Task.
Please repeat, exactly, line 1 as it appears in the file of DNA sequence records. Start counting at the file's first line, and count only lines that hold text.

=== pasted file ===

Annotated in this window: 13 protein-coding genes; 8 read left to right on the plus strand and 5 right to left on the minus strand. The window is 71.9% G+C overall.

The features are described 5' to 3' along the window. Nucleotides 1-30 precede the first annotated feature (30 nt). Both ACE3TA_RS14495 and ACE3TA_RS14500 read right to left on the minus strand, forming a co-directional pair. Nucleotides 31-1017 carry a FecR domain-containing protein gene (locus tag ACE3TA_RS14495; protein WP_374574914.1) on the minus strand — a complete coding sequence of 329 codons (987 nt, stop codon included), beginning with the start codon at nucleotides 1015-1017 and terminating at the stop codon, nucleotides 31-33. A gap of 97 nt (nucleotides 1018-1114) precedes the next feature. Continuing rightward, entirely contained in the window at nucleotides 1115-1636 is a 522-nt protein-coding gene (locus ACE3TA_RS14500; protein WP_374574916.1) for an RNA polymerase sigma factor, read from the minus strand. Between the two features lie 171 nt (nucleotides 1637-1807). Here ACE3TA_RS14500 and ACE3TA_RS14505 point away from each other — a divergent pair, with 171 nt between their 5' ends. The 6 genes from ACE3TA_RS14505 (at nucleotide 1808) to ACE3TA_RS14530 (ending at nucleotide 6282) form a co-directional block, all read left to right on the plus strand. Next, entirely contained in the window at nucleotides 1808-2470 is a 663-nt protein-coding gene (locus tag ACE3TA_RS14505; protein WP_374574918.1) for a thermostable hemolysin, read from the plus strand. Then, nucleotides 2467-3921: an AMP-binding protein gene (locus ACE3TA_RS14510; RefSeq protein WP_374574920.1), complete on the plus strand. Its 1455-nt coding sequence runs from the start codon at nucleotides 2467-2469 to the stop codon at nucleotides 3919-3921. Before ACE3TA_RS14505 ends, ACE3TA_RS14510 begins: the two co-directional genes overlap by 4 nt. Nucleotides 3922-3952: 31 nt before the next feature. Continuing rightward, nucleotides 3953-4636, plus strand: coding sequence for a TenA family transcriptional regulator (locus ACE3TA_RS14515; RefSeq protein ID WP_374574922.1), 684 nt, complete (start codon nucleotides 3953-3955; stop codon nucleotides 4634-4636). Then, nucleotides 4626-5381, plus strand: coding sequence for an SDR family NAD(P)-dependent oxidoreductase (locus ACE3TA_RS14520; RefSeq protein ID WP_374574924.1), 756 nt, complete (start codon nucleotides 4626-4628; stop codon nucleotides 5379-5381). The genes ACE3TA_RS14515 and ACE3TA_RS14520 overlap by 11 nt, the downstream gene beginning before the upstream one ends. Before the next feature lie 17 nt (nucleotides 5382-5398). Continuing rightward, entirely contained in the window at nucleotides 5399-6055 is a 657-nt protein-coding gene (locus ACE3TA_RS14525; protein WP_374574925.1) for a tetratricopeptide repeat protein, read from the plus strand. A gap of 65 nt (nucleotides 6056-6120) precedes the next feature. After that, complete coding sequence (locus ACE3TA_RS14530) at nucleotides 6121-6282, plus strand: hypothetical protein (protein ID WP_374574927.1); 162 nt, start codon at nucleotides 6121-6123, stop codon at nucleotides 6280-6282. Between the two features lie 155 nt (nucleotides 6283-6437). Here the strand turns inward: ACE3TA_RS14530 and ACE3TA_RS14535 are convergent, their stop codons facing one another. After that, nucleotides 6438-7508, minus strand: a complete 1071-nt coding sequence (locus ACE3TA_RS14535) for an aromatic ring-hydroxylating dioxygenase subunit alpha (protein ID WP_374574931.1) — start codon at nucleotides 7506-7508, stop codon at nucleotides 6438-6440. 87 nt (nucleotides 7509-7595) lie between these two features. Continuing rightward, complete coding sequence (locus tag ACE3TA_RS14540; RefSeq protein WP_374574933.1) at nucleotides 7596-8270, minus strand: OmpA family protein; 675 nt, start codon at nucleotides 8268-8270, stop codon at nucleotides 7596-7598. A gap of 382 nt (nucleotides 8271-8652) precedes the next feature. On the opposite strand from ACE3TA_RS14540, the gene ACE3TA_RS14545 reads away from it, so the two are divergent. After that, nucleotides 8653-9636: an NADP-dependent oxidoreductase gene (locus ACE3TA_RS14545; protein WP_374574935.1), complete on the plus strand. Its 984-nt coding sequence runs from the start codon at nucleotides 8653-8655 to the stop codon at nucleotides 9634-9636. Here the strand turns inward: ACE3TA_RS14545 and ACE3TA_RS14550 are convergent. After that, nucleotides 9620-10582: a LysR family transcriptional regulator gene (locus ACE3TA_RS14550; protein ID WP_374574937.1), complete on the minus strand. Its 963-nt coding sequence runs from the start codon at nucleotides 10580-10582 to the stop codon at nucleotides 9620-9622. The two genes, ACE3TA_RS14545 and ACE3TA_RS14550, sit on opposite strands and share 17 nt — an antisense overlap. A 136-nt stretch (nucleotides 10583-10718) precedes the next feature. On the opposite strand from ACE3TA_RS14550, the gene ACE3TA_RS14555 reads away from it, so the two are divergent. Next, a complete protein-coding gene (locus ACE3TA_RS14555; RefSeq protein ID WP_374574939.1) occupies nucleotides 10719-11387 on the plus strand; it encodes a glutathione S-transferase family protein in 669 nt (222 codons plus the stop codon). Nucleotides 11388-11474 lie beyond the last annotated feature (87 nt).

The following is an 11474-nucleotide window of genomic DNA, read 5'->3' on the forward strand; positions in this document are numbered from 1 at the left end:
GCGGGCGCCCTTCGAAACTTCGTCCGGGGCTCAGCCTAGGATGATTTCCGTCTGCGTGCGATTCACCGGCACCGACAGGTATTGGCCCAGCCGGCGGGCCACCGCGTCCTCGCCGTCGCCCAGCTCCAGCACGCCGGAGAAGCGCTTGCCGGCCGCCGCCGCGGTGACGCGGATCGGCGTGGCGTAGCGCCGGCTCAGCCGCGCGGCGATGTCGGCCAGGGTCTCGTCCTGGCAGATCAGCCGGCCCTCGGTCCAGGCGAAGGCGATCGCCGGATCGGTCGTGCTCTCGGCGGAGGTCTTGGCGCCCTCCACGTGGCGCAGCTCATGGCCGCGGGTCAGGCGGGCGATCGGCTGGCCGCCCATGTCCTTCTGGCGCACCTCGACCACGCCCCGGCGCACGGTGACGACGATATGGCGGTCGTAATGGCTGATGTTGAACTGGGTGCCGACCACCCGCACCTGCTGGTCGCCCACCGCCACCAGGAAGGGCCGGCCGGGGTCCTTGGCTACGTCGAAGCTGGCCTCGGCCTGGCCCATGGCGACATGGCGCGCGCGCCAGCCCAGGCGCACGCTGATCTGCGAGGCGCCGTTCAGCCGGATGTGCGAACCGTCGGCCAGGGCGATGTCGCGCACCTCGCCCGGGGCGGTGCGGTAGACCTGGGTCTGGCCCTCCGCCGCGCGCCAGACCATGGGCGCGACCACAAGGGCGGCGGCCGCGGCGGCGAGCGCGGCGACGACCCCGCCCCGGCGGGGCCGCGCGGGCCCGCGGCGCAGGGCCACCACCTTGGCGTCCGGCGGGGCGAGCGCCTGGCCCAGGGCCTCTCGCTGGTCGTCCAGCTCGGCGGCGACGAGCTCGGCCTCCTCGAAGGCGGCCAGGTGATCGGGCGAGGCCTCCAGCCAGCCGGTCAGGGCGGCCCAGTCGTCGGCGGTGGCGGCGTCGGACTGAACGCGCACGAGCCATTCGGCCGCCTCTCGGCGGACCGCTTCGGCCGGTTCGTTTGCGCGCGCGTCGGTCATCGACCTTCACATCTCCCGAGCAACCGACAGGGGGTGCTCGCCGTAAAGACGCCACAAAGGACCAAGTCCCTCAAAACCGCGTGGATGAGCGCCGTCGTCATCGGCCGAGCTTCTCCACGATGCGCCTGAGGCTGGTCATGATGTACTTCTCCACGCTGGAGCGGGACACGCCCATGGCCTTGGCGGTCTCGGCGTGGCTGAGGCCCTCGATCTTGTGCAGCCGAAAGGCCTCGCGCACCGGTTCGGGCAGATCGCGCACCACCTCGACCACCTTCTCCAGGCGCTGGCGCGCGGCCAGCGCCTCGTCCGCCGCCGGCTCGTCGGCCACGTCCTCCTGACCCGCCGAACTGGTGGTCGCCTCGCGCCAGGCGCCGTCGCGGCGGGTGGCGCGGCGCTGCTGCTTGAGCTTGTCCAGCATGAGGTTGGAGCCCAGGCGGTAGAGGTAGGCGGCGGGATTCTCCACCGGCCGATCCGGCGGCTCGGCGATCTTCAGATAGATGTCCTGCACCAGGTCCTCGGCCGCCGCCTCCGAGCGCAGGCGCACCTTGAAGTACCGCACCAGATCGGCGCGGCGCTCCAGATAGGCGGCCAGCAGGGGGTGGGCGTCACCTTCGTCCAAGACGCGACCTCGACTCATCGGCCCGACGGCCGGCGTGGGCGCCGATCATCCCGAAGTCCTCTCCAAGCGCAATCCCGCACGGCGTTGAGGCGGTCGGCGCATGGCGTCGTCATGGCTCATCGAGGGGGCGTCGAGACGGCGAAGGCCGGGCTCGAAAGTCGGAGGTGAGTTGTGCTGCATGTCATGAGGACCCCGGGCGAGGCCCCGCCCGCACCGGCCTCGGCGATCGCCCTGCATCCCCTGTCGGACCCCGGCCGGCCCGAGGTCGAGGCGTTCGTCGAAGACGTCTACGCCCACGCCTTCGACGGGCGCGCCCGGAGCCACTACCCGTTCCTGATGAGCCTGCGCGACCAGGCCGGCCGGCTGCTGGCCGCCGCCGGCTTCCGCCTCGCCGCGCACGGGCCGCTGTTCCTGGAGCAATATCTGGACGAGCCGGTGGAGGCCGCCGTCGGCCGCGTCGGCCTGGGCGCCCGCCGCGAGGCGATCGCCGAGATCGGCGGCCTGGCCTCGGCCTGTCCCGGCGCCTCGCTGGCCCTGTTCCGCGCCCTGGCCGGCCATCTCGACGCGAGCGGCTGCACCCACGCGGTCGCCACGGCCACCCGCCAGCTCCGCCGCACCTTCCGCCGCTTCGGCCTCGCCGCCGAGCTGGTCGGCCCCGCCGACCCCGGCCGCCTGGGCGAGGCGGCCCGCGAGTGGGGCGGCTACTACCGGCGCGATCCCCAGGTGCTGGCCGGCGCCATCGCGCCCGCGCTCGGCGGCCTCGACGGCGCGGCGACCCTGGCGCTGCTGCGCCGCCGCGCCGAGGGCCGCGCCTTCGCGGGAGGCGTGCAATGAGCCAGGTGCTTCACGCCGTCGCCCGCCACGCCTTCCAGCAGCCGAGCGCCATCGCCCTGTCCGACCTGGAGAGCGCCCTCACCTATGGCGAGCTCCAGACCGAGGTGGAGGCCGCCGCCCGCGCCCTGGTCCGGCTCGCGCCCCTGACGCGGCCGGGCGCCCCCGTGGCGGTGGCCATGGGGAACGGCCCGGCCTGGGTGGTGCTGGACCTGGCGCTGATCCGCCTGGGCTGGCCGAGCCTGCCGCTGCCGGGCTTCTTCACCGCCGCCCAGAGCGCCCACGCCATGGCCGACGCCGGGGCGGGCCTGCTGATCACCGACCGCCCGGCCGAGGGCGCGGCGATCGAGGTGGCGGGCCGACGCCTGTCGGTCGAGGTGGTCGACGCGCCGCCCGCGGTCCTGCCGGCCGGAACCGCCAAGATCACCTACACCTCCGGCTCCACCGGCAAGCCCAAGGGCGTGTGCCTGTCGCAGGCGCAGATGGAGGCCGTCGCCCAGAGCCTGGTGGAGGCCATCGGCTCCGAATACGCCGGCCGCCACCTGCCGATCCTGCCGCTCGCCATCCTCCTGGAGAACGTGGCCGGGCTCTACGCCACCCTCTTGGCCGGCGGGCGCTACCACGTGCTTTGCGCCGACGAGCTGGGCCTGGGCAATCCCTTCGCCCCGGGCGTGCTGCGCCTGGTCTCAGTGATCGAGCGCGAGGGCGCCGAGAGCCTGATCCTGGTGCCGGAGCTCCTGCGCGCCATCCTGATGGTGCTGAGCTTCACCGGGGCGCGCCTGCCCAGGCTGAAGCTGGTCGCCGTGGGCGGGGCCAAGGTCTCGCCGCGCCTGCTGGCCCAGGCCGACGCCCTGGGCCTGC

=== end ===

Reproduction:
Annotated in this window: 13 protein-coding genes; 8 read left to right on the plus strand and 5 right to left on the minus strand. The window is 71.9% G+C overall.